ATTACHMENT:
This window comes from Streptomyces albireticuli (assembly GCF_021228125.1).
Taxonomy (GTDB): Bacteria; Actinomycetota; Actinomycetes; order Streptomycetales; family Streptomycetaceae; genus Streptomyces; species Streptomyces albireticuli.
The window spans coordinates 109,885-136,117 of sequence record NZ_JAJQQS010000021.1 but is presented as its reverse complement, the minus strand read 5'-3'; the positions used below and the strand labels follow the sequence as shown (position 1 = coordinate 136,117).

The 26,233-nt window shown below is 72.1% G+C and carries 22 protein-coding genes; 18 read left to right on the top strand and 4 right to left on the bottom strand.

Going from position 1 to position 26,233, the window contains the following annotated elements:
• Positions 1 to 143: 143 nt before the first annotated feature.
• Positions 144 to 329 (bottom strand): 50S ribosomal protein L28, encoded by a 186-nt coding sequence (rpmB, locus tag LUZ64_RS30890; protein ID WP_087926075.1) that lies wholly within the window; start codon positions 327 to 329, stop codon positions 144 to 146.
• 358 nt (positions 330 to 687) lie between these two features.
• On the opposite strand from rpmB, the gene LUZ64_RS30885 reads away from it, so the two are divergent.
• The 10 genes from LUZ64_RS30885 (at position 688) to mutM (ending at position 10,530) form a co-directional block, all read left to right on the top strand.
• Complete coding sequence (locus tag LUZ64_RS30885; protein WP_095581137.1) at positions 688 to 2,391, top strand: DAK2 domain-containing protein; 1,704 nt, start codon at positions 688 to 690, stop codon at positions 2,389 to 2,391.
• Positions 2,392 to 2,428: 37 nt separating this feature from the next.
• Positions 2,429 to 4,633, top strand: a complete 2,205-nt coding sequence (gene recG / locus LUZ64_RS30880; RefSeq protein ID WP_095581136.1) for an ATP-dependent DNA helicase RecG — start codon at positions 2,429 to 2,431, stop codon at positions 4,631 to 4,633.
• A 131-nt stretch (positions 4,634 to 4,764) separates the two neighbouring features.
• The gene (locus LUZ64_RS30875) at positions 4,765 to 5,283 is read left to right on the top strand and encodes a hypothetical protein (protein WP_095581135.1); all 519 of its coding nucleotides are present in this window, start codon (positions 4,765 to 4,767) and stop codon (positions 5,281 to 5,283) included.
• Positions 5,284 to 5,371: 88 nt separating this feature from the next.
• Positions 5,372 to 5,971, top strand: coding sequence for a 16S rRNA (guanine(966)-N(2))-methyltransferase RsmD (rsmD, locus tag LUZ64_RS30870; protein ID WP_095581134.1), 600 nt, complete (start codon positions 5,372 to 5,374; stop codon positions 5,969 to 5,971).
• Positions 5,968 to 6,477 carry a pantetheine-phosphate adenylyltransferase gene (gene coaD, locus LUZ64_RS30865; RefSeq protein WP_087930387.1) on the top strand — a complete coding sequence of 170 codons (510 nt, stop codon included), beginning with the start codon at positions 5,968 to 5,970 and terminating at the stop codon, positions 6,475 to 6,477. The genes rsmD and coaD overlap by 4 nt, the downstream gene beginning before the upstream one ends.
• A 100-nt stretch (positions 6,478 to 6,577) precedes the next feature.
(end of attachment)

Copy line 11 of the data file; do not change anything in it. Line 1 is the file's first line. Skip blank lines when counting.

• Complete coding sequence (locus tag LUZ64_RS30885; protein WP_095581137.1) at positions 688 to 2,391, top strand: DAK2 domain-containing protein; 1,704 nt, start codon at positions 688 to 690, stop codon at positions 2,389 to 2,391.